Teaching and learning will be the topic of a number of sessions, some focusing on services and others on digital learning materials. The Association of College & Research Libraries will highlight its work on the synergies between information literacy and scholarly communication.
Other sessions highlighting teaching and learning include:
o Perceptions of Library Support for Formal Undergraduate Research Programs, a systematic study of these programs.
oE-Textbook Initiatives in Libraries and IT Organizations, where we will hear about projects in three institutions and what they are learning.
o Course Readings in Learning Management Systems, which describes an initiative to integrate publications licensed by EBSCO directly into a learning management system.
We will have some sessions that describe new services and assessment, including a report on a study of Centers for Excellence in Libraries, an assessment of a social media program run by a library, and a critical look at library and IT assessment strategies. Findings from the Ithaka S+R US Library Survey 2013, recently published, will be presented. Three liberal arts colleges will report on their assessments of their e-book programs. North Carolina State University and the University of Calgary will describe their innovative and popular equipment loan programs.
In order to better serve our constituencies, we need to understand what competencies are needed for staff; the Association of Research Libraries has worked with two international groups to identify these competencies in relation to support of e-research and scholarly communication and will report on the outcomes of this work.
Finally, we will have a session that addresses some issues that have been on my mind and that I believe deserve the attention of CNI representatives. Helen Cullyer of The Andrew W. Mellon Foundation, and consultants Joe Esposito and Gary Price, will lead a session on Privacy in the Digital Age: Publishers, Libraries and Higher Education, examining the implications of the amount of data that our institutions and businesses are collecting regarding the information we access and use.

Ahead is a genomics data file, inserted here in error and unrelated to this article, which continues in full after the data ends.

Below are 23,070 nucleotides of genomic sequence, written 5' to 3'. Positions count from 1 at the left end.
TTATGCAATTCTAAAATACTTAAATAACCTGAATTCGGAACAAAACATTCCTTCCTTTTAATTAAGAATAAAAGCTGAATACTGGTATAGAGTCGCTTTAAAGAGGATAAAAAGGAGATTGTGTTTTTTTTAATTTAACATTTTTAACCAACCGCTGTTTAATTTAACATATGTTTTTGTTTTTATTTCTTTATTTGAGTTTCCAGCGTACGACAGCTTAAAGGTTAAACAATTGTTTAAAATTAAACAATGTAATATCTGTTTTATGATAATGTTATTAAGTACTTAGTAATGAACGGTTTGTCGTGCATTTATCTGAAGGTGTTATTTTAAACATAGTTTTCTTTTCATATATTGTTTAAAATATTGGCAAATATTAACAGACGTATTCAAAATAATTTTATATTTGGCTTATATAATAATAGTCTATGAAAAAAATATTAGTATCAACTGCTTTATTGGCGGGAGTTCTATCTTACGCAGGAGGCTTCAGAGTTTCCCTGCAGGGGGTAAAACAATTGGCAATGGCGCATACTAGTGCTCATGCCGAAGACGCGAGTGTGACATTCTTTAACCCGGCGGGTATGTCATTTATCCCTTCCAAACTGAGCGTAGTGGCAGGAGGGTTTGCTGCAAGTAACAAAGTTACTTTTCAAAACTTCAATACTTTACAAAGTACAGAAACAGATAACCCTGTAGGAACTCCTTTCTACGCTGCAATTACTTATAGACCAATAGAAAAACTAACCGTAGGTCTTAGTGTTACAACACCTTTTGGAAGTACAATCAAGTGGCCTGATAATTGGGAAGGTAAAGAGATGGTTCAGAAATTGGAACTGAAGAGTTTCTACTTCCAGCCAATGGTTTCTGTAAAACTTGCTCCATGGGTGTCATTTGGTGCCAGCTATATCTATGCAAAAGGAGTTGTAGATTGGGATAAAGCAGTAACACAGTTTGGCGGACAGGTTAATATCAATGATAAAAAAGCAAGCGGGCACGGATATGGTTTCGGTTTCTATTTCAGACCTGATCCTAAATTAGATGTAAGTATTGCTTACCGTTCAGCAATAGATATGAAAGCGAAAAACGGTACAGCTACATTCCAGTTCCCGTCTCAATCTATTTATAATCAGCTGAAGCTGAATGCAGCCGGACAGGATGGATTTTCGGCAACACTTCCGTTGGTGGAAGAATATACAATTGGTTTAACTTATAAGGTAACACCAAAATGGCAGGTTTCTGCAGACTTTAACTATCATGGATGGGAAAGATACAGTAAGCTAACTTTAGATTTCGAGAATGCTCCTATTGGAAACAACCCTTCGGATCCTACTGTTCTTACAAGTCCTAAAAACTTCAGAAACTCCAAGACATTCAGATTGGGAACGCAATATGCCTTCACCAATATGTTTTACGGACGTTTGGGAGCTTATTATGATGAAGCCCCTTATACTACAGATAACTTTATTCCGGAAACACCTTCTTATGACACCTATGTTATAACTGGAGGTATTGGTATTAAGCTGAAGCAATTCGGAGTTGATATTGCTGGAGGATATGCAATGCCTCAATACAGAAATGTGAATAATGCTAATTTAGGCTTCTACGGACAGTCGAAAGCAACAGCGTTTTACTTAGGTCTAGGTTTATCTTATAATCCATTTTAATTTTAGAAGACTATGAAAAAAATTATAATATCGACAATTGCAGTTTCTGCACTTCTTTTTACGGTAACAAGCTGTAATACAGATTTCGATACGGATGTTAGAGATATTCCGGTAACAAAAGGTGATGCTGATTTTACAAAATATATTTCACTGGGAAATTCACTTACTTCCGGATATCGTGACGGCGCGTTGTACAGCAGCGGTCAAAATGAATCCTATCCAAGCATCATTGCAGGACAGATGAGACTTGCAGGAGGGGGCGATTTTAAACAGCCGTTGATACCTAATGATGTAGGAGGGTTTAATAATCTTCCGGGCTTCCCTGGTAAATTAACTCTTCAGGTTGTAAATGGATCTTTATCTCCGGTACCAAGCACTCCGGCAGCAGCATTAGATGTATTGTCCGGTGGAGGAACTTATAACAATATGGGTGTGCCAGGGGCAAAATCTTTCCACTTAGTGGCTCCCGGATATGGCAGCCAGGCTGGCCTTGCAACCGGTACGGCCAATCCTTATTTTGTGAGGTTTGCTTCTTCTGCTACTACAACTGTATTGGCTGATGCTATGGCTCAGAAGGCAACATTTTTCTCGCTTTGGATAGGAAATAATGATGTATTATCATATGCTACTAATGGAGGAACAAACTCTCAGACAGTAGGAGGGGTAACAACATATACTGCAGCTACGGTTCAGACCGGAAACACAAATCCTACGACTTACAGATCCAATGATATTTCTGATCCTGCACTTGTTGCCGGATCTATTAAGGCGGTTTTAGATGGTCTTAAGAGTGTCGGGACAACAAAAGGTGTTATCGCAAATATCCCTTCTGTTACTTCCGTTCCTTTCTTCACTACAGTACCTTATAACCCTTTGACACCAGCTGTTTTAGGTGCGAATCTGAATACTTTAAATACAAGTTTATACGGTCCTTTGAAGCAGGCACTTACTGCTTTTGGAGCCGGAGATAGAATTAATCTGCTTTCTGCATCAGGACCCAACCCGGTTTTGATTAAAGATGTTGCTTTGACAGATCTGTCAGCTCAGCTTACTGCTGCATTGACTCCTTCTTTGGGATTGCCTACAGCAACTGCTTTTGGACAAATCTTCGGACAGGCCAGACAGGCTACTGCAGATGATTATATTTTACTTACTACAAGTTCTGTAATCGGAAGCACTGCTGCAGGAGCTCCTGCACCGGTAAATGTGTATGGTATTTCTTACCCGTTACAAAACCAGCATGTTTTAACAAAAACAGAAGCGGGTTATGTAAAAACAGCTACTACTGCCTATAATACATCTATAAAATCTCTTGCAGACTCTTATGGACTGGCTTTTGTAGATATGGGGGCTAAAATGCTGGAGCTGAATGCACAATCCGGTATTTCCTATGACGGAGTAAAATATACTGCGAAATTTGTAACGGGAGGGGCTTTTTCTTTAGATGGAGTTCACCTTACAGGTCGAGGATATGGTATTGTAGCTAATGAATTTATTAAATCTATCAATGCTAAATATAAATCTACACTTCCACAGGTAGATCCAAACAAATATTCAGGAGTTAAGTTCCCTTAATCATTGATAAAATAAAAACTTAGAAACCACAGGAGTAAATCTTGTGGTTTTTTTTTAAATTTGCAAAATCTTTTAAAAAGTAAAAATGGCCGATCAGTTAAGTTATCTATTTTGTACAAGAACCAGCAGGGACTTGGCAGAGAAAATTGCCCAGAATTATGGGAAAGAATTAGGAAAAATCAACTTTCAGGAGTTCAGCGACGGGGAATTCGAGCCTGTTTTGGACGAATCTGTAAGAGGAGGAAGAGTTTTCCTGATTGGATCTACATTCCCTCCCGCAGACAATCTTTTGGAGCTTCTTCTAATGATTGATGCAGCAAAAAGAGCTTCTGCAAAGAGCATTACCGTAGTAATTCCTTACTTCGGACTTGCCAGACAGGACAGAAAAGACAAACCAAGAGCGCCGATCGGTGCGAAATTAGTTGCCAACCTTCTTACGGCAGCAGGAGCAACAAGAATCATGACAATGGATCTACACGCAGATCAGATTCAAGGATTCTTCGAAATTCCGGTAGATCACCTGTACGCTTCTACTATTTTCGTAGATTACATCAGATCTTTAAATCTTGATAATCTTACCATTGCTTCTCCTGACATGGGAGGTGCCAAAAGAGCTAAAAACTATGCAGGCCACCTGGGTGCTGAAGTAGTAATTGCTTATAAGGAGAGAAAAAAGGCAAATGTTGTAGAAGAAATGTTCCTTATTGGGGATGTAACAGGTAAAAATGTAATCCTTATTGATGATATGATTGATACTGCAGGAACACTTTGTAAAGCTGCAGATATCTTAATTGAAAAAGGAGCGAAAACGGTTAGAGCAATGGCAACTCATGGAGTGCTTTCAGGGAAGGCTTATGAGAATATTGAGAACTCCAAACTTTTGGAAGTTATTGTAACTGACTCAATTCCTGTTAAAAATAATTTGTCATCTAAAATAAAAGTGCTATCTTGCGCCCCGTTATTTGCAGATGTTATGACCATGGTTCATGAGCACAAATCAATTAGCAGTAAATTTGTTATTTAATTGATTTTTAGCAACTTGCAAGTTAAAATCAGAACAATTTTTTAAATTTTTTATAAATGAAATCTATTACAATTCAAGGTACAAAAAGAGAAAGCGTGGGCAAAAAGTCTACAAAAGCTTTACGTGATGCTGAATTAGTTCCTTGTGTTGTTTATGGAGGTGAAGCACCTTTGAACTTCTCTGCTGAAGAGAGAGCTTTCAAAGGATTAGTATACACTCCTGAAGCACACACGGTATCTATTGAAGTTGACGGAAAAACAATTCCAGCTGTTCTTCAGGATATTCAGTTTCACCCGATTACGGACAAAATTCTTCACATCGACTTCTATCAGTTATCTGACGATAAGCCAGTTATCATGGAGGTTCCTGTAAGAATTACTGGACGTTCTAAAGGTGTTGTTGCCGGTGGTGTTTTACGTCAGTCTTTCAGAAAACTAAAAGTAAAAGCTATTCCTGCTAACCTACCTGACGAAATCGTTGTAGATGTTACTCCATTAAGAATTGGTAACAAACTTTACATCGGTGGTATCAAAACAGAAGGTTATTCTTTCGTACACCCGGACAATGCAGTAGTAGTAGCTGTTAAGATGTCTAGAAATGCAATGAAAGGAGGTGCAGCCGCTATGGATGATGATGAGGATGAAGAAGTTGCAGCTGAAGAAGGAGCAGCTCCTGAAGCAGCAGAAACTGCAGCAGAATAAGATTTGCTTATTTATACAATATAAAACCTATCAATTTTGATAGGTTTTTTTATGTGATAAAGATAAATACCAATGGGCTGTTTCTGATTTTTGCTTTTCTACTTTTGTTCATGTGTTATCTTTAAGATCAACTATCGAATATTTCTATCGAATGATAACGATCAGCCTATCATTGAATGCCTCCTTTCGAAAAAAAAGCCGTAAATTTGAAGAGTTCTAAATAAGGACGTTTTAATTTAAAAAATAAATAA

I invite you to browse the complete list of breakout sessions (full abstracts will be posted soon) at the CNI website: https://www.cni.org/spring-2014/s14-project-briefings-breakout-sessions/. In many cases you will find these abstracts include pointers to web resources that you may find useful to explore prior to the session, and after the meeting we will add materials from the actual presentations as they are available to us. We will also be recording the plenary sessions and capturing a few selected breakout sessions using voice over visuals and making those available after the meeting. There will be a list of the breakouts we plan to capture at the registration table, but please keep in mind that these session captures do not include the discussion part of the breakout, and that we occasionally have problems with the captures. There’s no substitute for being there in person!
You can follow the meeting on Twitter by using the hashtag #cni14s.
I look forward to seeing you in St. Louis. Please contact me (cliff), or Joan Lippincott, CNI’s Associate Director (joan), if we can provide you with any additional information on the meeting.